UNEP Hosts First Women's Environment Assembly
Women As the Voice for the Environment, 11-13 October 2004
Nairobi, 11 October 2004 – More than 140 prominent women environmentalists from 60 countries, including seven environment ministers and other high level representatives, are meeting at the headquarters of the United Nations Environment Programme (UNEP) in Nairobi between 11 and 13 October to express their concerns about the global environment.
Among the headline speakers is Professor Wangari Maathai, winner of the 2004 Nobel Peace Prize. She will speak on the theme ‘A World in Need of Women’s Leadership’. Professor Maathai has been a lifelong campaigner for democracy, environmental protection and women’s rights. She is currently Kenya’s Deputy Minister for Environment and Natural Resources.
Under the banner Women As the Voice for the Environment (WAVE), the first Global Women’s Assembly on the Environment will highlight the crucial roles women play in conservation and sustainable development. Participants will develop a Manifesto on Women and Environment with concrete policy recommendations and a portfolio of specific project ideas.
Discussions during the WAVE meeting will cover a wide range of gender-related topics, including how women and children are often the first victims of poverty, environmental degradation and conflict. A stark example is provided by the current situation in the Darfur region of Sudan where women collecting firewood and water outside the refugee camps are repeatedly subject to the threat of rape.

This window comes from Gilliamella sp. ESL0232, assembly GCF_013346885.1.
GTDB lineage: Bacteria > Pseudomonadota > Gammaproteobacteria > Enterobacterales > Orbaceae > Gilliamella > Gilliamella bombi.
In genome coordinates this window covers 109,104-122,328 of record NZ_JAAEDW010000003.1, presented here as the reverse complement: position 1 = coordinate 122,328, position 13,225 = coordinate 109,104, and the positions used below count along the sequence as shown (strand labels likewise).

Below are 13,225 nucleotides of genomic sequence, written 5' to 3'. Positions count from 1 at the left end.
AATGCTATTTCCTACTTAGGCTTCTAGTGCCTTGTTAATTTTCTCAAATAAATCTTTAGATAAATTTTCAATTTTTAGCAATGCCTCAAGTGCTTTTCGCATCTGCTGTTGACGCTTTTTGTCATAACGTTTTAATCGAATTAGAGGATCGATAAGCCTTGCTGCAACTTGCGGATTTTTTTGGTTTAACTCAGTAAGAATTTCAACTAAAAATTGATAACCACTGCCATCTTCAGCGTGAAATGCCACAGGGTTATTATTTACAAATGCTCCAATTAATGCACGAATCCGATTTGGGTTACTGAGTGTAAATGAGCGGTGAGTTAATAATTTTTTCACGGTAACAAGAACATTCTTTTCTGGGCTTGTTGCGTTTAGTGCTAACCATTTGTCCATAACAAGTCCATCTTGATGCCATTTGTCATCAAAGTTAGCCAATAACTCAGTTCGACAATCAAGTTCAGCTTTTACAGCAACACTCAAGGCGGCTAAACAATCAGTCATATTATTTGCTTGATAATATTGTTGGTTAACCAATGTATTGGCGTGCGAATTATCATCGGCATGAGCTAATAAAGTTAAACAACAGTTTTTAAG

WAVE will be opened by the UNEP Executive Director Klaus Toepfer. Writing in a special edition of UNEP’s magazine Our Planet devoted to Women, Health and Environment, published in August 2004, Mr. Toepfer noted that women are uniquely vulnerable to environment-related health problems and are “often in the front line in terms of poverty, managing land and waterways, and sustaining communities.”
“The role of women and their know-how is often undervalued and ignored. All too often they are treated as second-class citizens, with fewer rights and lower status than men,” he wrote. “It is high time that national and international policies reflect gender differences and give far greater weight to the empowerment of women.”
The WAVE meeting will run in parallel with a meeting of the Network of Women Ministers for the Environment under the slogan ‘Women in Charge of the Environment’, being hosted by Lena Sommestad, Sweden’s Minister of Environment, and Rejoice Madubafhasi, South Africa’s Deputy Minister for Environmental Affairs and Tourism.
As well as women environment ministers, the WAVE delegates will include indigenous, rural and urban women. They will discuss a wide range of environment-related issues, such as conflict and peace, environment and health, urban challenges, and global environmental change. The women will also look at topics such as capacity building, education and enhancing local-global linkages.
A major focus of the WAVE meeting will be the UN General Assembly’s forthcoming review of the Fourth World Conference on Women, which was held in Beijing in 1995 (Beijing +10). It will also look at the five-year review of the Millennium Development Goals and the thirteenth session of the United Nations Commission on Sustainable Development (CSD 13).